The coverage provisions in the Senate health bill have a much lower ten-year cost that do the coverage provisions in the House bill. According to the Congressional Budget Office (CBO), the coverage provisions in the Senate bill will cost $848 billion from 2010 through 2019, while the corresponding costs for the House bill are $1.052 trillion, more than $200 billion higher. (Please keep in mind, though, that the total cost of both bills is higher because of other provisions.)
When I was reading newspapers this morning (yes, I still get ink on dead trees), I noticed several claims that this difference in gross costs could be traced to a timing difference. The main coverage provisions in the House bill start in 2013, while the corresponding provisions in the Senate bill start in 2014.
This seems like a potentially important point, so I took another look at the cost estimates to get a sense of how big this effect is. The answer? It’s big. As illustrated in the following chart, a year makes a big difference in the gross coverage costs within the ten-year window:
The coverage costs in the House bill (denoted in gray) do indeed ramp up a year earlier than the costs in the Senate bill (denoted in orange). As a result, the ten-year cost estimates include seven years of coverage efforts under the House bill, but only six years under the Senate bill.
That timing difference accounts for almost all of the gap between the $848 billion gross coverage cost of the Senate bill and the $1.052 trillion of the House bill. (One way to see this is to note that the seventh year of the House bill costs about $200 billion, almost exactly equal to the difference in the ten-year cost estimates).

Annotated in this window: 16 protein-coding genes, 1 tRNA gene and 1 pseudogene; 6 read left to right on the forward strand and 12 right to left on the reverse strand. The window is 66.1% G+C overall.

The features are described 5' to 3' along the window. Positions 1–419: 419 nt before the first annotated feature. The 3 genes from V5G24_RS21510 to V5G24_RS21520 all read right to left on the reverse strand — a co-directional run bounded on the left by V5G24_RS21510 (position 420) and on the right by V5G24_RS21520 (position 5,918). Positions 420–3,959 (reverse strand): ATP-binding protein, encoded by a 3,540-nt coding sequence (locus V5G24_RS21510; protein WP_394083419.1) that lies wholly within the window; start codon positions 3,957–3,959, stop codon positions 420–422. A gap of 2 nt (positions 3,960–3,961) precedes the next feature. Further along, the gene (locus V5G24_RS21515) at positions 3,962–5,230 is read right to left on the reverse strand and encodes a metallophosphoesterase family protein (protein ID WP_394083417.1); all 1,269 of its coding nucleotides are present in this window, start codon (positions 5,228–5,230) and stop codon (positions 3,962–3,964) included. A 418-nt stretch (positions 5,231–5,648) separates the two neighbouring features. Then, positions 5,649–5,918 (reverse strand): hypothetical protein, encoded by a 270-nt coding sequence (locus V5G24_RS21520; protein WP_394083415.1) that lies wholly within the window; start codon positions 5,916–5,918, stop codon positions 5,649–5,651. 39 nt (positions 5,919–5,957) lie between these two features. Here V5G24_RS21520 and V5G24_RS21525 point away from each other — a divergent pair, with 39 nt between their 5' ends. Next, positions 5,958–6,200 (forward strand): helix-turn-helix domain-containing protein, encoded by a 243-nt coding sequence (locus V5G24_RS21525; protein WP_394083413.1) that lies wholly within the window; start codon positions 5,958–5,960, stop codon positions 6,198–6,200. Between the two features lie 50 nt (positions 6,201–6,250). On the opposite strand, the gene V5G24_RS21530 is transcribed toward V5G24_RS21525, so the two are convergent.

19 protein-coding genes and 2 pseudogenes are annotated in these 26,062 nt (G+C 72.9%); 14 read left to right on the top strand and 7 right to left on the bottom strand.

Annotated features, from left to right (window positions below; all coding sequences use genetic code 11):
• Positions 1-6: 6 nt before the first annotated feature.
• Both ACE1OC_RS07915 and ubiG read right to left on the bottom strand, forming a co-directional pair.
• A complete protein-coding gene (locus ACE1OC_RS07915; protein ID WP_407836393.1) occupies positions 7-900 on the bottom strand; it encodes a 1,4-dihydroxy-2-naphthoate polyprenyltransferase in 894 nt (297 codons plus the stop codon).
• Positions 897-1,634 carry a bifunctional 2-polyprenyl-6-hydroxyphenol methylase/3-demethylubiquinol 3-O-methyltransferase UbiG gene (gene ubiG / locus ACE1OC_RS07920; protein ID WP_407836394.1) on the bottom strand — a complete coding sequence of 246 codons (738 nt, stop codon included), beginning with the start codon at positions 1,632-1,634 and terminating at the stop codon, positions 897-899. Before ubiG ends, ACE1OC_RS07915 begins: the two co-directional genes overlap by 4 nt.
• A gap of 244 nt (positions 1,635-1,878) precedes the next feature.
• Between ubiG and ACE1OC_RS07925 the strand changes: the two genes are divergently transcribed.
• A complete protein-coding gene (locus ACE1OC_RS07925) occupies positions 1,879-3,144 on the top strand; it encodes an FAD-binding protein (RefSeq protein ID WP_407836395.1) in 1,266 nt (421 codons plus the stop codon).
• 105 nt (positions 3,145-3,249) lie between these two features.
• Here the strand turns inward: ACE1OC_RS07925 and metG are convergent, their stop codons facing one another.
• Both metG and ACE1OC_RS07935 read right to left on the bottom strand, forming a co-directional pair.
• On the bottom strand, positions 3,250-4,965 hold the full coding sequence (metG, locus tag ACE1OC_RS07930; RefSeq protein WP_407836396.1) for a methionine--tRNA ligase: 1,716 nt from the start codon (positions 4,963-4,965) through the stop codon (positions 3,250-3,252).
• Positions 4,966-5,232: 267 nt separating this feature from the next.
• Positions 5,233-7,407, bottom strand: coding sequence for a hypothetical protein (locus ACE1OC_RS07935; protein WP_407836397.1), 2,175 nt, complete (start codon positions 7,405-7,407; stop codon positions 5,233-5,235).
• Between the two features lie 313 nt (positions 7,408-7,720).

Bottom line: Over the ten-year window, the gross coverage costs of the two bills appear quite different, with the Senate bill coming in about 20% lower than the House bill. But much of that difference is timing. Over longer time periods, the gross coverage costs are much closer together.
5 thoughts on “For Health Bills, A Year Makes a Big Difference”
I wondered how the Senate bill managed to “cost” less.
Has anyone seen a comparison of the total (private, business and government) projected spending on health care? Seems like that is what we should be focused on.
I think we have the wrong metric.
I am sure that back when they created Medicare and Medicaid they had people like you explaining how this thing will not cost all that much. Now we have a 100 Trillion dollar unfunded liability because of it.
I guess you must have gotten an extra does of koolaid to be able type this out.
Hi Bill: As the saying goes, you manage what you measure, and the number one measurement one hears is the ten-year budget window cost estimate. That measure has its uses, not least being that it bears on the President’s $900 billion target. But, as you say, it is very limited and can be heavily influenced by things like small timing differences. As you may know, the Actuaries at CMS are also doing evaluations of the bills. I haven’t had a chance to write about the CMS analysis of the House bill, but one nice feature is that it considers all national health expenditures, not just federal.
Hi John: Sorry if my piece is unclear, but I think I am making a non-kool aid point: The headline cost figure in the Senate bill appears 20% lower than in the House bill, but that’s primarily because the Senate bill starts a year later and not because it’s actually less expensive in an ongoing, fundamental sense.
What I was trying to say is that these numbers don’t really mean anything because these bills fundamentally changes medical insurance and service industry. They will have huge unforeseen consequences and what ever budget these people came up with do not take these things in to consideration. Just as the consequences of the Medicare and Medicaid plans where not fully realized when they were first created.
I’ve been reading a few posts and truly and enjoy your writing. I’m just setting up my own blog and only hope that I can write as well and provide the reader so much insight.
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